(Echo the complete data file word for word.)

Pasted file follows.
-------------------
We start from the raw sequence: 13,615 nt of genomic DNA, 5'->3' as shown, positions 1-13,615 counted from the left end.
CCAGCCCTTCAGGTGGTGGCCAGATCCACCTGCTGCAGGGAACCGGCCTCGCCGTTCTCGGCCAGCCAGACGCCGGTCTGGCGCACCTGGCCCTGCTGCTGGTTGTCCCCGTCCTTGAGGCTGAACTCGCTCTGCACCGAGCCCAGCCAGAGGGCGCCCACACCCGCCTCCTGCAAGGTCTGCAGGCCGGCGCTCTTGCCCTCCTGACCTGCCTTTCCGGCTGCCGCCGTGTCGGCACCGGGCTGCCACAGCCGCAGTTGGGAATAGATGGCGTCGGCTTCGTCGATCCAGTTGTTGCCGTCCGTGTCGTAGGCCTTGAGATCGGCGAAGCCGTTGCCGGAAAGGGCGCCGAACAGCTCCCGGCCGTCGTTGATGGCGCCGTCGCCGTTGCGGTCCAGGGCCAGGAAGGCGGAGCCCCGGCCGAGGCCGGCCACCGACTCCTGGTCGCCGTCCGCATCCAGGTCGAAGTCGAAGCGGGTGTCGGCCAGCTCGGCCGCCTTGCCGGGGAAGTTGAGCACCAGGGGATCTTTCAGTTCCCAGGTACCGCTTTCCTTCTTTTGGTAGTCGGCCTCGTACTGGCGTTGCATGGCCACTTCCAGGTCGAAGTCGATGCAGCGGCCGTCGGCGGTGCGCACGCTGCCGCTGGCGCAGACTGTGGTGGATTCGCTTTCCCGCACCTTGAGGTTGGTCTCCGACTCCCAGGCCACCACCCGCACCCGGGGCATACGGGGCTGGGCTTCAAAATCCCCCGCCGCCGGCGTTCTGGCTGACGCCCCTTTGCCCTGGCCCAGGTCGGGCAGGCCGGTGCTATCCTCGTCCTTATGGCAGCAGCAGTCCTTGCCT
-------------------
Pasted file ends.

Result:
We start from the raw sequence: 13,615 nt of genomic DNA, 5'->3' as shown, positions 1-13,615 counted from the left end.
CCAGCCCTTCAGGTGGTGGCCAGATCCACCTGCTGCAGGGAACCGGCCTCGCCGTTCTCGGCCAGCCAGACGCCGGTCTGGCGCACCTGGCCCTGCTGCTGGTTGTCCCCGTCCTTGAGGCTGAACTCGCTCTGCACCGAGCCCAGCCAGAGGGCGCCCACACCCGCCTCCTGCAAGGTCTGCAGGCCGGCGCTCTTGCCCTCCTGACCTGCCTTTCCGGCTGCCGCCGTGTCGGCACCGGGCTGCCACAGCCGCAGTTGGGAATAGATGGCGTCGGCTTCGTCGATCCAGTTGTTGCCGTCCGTGTCGTAGGCCTTGAGATCGGCGAAGCCGTTGCCGGAAAGGGCGCCGAACAGCTCCCGGCCGTCGTTGATGGCGCCGTCGCCGTTGCGGTCCAGGGCCAGGAAGGCGGAGCCCCGGCCGAGGCCGGCCACCGACTCCTGGTCGCCGTCCGCATCCAGGTCGAAGTCGAAGCGGGTGTCGGCCAGCTCGGCCGCCTTGCCGGGGAAGTTGAGCACCAGGGGATCTTTCAGTTCCCAGGTACCGCTTTCCTTCTTTTGGTAGTCGGCCTCGTACTGGCGTTGCATGGCCACTTCCAGGTCGAAGTCGATGCAGCGGCCGTCGGCGGTGCGCACGCTGCCGCTGGCGCAGACTGTGGTGGATTCGCTTTCCCGCACCTTGAGGTTGGTCTCCGACTCCCAGGCCACCACCCGCACCCGGGGCATACGGGGCTGGGCTTCAAAATCCCCCGCCGCCGGCGTTCTGGCTGACGCCCCTTTGCCCTGGCCCAGGTCGGGCAGGCCGGTGCTATCCTCGTCCTTATGGCAGCAGCAGTCCTTGCCT